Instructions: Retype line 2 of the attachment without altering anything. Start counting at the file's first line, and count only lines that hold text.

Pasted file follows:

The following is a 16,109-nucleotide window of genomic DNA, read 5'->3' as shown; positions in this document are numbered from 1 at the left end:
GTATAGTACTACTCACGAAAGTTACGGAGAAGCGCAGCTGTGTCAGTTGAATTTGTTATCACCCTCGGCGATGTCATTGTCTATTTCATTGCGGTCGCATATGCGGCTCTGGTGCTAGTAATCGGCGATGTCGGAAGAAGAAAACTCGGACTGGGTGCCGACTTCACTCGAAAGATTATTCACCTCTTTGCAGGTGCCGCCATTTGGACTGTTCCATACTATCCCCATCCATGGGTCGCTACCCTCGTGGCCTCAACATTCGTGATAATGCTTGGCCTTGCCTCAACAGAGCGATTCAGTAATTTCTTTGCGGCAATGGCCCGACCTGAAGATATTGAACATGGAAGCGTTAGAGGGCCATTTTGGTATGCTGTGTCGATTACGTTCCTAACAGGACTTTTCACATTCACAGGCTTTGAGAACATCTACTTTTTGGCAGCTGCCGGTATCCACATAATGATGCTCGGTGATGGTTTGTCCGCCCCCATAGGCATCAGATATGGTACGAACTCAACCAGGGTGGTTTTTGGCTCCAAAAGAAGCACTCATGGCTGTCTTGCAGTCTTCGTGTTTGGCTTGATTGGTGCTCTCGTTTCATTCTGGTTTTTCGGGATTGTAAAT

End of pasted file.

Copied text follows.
GTATAGTACTACTCACGAAAGTTACGGAGAAGCGCAGCTGTGTCAGTTGAATTTGTTATCACCCTCGGCGATGTCATTGTCTATTTCATTGCGGTCGCATATGCGGCTCTGGTGCTAGTAATCGGCGATGTCGGAAGAAGAAAACTCGGACTGGGTGCCGACTTCACTCGAAAGATTATTCACCTCTTTGCAGGTGCCGCCATTTGGACTGTTCCATACTATCCCCATCCATGGGTCGCTACCCTCGTGGCCTCAACATTCGTGATAATGCTTGGCCTTGCCTCAACAGAGCGATTCAGTAATTTCTTTGCGGCAATGGCCCGACCTGAAGATATTGAACATGGAAGCGTTAGAGGGCCATTTTGGTATGCTGTGTCGATTACGTTCCTAACAGGACTTTTCACATTCACAGGCTTTGAGAACATCTACTTTTTGGCAGCTGCCGGTATCCACATAATGATGCTCGGTGATGGTTTGTCCGCCCCCATAGGCATCAGATATGGTACGAACTCAACCAGGGTGGTTTTTGGCTCCAAAAGAAGCACTCATGGCTGTCTTGCAGTCTTCGTGTTTGGCTTGATTGGTGCTCTCGTTTCATTCTGGTTTTTCGGGATTGTAAAT